Jack McNeel
The Sacajawea statue in Salmon, Idaho is in the ancestral homelands of the Lemhi Shoshone people.

Sacajawea: If Not For Her, We Could Be Saluting the British Flag

Jack McNeel

Few women in U.S. history have had more influence on the nation’s history than the young Lemhi Shoshone woman, Sacajawea. It’s very likely that Lewis and Clark would never have reached the Pacific Ocean had it not been for her help. White settlement would have been different. Indian wars throughout the western half of the country would have been altered. We might even be saluting the British flag rather than the American flag. Sacajawea’s role was gigantic.

Innumerable statues have been created of her, she has graced postage stamps and the $1 gold coin bears her resemblance. Despite that, there is great confusion and disagreement about this remarkable woman. No photos exist of her, so images and statues reflect what their creator thinks she would have looked like. There is disagreement about the spelling and pronunciation of her name, even where she was born and certainly where she died. But there is no disagreement as to her role in U.S. history. The Lemhi Shoshone people claim her, but others disagree.

Sacajawea was 11 or 12 when she was captured by the Hidatsa. A couple years later she married Charbonneau. When he was hired by Lewis and Clark as an interpreter she was included because they thought she might prove helpful when they reached her homelands in what is now Montana and Idaho. Four years had elapsed since her capture so she was probably 16 when she joined the expedition.

Dr. Orlan Svingen, a historian, and professor at Washington State University, has worked with the descendents of Sacajawea, the Agai Dika people, since 1991. “Sacajawea, carrying a child, speaking Shoshone, talking to a Frenchman… She disarmed anybody because she was a woman with a child,” he said. “On top of that, when she came to this country (western Montana) she knew people and could speak with them.”

Perhaps her first major influence on the expedition came in early May when the pirogue (boat) she was in with Charbonneau at the helm capsized. Lewis describes Charbonneau, writing, “Charbono cannot swim and is perhaps the most timid waterman in the world.” The boat contained instruments, books, medicine, much merchandise, “in short almost every article indispensably necessary to further the views, or insure the success of the enterprise,” Captain Lewis wrote.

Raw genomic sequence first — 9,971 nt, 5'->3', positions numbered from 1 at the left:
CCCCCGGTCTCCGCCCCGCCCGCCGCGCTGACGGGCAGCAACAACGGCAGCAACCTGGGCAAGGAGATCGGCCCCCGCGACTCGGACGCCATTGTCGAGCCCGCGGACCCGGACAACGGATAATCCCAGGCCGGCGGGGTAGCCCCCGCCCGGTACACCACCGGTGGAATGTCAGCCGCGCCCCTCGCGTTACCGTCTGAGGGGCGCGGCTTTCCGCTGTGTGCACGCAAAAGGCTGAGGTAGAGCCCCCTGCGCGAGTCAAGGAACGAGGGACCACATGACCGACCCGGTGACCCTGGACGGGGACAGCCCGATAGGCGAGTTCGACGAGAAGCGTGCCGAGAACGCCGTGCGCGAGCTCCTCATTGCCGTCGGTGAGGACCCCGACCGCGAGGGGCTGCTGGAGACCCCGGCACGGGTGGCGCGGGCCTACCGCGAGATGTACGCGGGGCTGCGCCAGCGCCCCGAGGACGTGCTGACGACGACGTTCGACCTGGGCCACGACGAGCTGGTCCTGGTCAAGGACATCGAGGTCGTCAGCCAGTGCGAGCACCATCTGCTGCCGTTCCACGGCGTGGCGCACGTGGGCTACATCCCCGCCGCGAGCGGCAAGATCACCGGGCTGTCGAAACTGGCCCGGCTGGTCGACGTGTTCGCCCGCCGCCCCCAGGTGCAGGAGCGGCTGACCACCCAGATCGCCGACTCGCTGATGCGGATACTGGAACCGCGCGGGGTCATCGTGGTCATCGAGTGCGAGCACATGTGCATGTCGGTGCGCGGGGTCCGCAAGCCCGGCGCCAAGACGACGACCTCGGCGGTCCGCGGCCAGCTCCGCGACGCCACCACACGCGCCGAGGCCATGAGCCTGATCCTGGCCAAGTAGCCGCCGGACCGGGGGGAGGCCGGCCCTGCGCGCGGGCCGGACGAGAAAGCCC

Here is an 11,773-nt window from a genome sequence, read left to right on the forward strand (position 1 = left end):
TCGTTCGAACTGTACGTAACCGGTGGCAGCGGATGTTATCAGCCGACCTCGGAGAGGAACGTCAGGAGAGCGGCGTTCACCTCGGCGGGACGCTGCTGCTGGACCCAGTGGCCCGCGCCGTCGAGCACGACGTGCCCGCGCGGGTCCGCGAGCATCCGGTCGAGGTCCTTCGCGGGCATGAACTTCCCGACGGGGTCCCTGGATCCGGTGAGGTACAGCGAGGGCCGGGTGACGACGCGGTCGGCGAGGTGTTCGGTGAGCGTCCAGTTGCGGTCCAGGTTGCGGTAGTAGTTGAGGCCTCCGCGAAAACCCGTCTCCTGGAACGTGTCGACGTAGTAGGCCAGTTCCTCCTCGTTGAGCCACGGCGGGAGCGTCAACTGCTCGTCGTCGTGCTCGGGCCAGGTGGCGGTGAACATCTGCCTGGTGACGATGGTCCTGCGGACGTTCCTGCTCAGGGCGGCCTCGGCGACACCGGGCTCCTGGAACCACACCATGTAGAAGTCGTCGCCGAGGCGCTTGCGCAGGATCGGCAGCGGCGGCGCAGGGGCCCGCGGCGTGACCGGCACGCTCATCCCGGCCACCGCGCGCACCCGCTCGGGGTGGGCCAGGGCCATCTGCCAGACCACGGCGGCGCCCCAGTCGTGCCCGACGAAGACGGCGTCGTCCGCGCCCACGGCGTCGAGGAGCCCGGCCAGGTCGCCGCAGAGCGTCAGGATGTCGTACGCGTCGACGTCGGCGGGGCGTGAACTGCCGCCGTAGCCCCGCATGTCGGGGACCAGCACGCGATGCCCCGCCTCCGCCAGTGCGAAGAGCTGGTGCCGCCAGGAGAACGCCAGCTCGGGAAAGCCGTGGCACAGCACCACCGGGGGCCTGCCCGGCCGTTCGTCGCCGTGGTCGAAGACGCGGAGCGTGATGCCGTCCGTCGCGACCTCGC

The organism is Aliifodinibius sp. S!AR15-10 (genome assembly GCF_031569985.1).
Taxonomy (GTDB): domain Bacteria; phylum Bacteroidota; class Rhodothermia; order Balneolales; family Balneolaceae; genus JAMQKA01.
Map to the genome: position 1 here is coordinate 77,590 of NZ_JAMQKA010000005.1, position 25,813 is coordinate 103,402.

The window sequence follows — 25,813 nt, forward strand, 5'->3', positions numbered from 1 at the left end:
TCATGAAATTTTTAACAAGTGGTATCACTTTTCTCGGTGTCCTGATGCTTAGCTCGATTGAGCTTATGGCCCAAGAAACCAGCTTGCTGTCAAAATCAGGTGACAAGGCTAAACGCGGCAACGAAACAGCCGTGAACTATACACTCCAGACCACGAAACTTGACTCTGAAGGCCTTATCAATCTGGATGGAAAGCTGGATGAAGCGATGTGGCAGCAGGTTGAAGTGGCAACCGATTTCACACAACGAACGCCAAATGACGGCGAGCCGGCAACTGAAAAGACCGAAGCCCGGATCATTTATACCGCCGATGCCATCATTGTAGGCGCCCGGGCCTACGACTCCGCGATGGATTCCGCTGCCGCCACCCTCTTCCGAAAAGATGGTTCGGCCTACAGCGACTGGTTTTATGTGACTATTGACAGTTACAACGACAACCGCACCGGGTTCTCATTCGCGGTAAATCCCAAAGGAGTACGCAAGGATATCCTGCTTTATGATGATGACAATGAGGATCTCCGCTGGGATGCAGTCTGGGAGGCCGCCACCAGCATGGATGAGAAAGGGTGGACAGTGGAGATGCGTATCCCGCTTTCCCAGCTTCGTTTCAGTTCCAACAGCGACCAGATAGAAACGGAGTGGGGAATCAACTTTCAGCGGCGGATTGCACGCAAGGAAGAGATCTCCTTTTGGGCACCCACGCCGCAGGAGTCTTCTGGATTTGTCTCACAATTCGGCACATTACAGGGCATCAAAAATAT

Sacajawea was calm despite having her newborn son with her and was able to retrieve many scientific instruments and books. Their medical supplies were lost but they were able to continue westward. Without her help, at that point, the expedition would have been much more difficult and less successful.

According to Svingen, well before they reached what is now Idaho, Sacajawea said, “This is the home of my people.” It was August 8, 1805. They soon met some of her own, the Lemhi Shoshone people. The expedition was in desperate need of horses, winter was approaching and a massive mountain range separated them from the Columbia River and the Pacific coast. With the aid of Sacajawea as both an interpreter and friend to both the expedition and the tribe, horses were obtained and a guide, an elder they called Toby, was provided to lead them over the mountains. Without the tribe’s help and Sacajawea’s assistance, this likely would have ended Lewis and Clark’s exploration.

“This was huge!” Svingen said about Sacajawea and the tribe’s help. “This was like atomic energy! This was enormous!” Had Lewis and Clark not reached the Pacific, they would not have been able to claim the land for the United States.

Many questions will likely remain unanswered but few will argue the importance of Sacajawea to the Lewis and Clark expedition or to her impact on U.S. history.


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